At roughly the same time as Hill 752 was taken there was a similar success on Hill 825, as another air strike using bombs and cannon fire was called which caused the Japanese to run off the hill, and before they could re-occupy it ‘C’ Company dashed up to hold the summit.  Eric Paul Sharman later received a periodical Military Cross for his efforts and commitment:

During the operations in September – November 44 on the Chindwin Front on Burma this officer, first as second in command of his company, and later when his company commander was killed in action, as Company Commander, has shown himself to be an outstanding example of leadership and devotion to duty. 

After assumption of duties as Company Commander in October, Captain Sharman led his company in several operations against the Japanese and in every action in which he took part, he was an inspiring figure of courage and determination.  He came to be looked upon not only by his company but by all his Battalion as an example of what a courageous and determined officer can achieve in the face of difficulties.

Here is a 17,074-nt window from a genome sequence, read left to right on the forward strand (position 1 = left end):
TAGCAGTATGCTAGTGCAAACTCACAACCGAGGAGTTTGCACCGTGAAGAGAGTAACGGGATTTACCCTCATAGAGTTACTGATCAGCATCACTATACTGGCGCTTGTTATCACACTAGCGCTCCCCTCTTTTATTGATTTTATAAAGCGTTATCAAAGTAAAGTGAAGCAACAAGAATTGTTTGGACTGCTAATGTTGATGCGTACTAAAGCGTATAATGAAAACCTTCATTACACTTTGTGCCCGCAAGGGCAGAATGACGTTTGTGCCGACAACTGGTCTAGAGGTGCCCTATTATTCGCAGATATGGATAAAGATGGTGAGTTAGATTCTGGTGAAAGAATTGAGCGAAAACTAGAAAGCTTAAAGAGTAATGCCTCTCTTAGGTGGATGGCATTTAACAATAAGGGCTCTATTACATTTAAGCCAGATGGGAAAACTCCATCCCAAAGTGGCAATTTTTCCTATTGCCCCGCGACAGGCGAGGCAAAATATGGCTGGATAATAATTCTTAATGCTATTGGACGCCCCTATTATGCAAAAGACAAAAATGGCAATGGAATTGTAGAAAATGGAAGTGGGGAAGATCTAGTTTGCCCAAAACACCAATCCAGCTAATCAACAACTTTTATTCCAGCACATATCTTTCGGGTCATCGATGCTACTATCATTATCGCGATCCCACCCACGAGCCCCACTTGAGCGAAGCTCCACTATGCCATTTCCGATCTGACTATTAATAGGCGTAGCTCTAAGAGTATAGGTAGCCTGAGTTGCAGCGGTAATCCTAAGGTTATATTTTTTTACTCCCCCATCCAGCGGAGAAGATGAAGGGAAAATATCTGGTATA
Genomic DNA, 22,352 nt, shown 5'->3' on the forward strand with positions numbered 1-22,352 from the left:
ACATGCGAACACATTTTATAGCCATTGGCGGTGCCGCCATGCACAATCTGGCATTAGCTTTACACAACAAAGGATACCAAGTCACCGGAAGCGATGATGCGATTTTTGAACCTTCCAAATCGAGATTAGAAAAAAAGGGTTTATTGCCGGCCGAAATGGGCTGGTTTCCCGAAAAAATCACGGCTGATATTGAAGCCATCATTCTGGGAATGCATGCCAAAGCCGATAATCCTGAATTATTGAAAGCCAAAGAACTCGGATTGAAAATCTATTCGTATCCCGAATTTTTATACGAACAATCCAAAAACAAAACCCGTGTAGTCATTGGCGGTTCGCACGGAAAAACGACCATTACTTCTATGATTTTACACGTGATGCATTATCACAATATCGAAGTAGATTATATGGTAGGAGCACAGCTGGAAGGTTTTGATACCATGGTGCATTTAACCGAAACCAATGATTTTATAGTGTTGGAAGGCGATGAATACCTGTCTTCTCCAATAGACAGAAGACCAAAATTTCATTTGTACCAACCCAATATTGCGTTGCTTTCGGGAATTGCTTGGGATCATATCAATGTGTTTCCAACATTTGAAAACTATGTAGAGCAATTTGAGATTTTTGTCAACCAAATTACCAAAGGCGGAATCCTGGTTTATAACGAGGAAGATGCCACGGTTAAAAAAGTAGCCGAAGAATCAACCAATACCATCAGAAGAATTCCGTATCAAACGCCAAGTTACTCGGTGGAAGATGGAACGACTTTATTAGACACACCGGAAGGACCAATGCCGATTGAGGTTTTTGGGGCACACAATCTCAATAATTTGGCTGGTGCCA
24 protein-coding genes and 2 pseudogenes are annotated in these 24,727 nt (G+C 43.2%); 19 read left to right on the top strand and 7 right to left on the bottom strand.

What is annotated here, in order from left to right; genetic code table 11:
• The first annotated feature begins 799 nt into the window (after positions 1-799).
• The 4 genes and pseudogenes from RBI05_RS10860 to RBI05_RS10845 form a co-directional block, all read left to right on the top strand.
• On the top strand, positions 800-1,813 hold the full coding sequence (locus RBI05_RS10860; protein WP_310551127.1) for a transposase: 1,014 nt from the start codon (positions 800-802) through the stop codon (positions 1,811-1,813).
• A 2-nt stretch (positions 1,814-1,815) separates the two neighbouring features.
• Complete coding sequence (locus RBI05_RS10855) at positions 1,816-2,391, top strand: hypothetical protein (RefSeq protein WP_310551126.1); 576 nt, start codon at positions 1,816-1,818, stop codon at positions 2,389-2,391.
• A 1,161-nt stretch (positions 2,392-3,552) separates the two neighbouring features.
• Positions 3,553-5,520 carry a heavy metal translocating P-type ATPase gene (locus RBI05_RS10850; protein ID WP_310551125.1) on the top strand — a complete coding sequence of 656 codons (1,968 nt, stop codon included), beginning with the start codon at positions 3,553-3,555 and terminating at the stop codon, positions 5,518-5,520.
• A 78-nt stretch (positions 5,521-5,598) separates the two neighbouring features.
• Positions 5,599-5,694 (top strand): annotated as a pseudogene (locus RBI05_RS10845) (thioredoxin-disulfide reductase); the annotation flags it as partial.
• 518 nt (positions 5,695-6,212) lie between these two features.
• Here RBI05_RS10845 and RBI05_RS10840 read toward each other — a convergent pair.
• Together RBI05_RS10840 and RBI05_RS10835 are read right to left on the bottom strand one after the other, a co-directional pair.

The Japanese withdrew under the cover of darkness and their former HQ location was found in a cave near the Pimples; they left 22 bodies behind.  1 NRR casualties were one officer wounded, one British non-commissioned officer and 19 askari killed, and 62 askari wounded, 35 of them seriously.  The terrain had been extremely difficult and the enemy had fought skilfully, but excellent leadership at platoon and section level had brought the Battalion through a tough test.


  Advancing to Kalewa

21st Brigade was then tasked with advancing south to seize Mawlaik which was achieved easily thanks to the town being “softened up” by Mitchell bombers.  4 KAR was left to garrison Mawlaik whilst 2 KAR advanced and killed 30 Japanese defenders near Paluzawa.  1 NRR then passed through the Nyasas to take the lead, encountering many dead enemy without hands; this had been caused by them clutching grenades to their chests to kill themselves when surrounded by 2 KAR.